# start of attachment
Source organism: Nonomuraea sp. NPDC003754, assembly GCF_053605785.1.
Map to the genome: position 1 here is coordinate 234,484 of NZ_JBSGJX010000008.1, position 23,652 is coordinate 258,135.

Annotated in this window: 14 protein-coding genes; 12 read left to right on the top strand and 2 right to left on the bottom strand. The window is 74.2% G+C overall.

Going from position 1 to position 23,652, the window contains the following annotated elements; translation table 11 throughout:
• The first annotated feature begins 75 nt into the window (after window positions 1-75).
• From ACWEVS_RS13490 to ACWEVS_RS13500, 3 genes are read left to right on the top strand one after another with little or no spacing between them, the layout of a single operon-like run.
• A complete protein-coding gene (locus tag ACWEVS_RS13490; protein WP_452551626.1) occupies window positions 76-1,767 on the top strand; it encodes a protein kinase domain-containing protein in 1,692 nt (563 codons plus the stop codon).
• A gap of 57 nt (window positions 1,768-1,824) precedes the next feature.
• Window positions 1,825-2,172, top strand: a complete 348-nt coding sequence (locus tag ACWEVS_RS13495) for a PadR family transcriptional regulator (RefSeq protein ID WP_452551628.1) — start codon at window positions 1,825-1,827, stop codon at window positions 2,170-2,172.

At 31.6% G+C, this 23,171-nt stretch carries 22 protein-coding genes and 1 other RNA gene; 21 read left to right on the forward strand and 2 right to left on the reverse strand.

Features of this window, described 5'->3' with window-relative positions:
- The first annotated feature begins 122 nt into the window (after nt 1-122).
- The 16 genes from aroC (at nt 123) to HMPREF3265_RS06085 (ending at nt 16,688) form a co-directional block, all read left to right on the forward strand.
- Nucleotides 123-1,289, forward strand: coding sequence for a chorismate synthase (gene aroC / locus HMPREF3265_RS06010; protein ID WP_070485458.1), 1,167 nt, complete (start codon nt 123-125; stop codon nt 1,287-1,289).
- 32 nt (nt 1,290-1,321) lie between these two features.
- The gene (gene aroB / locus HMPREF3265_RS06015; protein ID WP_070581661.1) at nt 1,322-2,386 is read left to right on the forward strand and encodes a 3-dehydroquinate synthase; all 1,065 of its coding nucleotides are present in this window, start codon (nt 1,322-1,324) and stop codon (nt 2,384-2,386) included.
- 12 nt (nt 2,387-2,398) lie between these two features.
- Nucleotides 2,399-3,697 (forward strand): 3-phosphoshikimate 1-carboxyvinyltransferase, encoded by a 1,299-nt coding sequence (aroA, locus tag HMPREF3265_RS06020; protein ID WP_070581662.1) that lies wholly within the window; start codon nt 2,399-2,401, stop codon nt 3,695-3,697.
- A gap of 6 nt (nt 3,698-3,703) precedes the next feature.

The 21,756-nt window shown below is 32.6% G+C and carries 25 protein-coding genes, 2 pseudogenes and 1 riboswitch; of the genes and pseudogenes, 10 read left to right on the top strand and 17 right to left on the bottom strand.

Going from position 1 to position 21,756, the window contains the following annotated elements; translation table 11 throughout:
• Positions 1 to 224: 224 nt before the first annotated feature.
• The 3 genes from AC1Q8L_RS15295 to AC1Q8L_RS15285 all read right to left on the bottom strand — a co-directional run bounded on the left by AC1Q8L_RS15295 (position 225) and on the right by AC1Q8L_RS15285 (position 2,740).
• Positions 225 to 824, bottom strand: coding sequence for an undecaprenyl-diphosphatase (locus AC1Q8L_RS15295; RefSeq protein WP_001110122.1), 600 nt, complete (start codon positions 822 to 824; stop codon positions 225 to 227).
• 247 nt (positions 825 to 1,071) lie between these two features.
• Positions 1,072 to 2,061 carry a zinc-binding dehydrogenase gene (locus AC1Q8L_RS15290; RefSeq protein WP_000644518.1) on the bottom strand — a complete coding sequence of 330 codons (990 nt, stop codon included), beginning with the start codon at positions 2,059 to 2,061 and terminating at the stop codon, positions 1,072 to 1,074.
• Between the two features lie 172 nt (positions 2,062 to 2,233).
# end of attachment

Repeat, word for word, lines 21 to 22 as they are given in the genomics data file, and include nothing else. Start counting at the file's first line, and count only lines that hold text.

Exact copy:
Going from position 1 to position 21,756, the window contains the following annotated elements; translation table 11 throughout:
• Positions 1 to 224: 224 nt before the first annotated feature.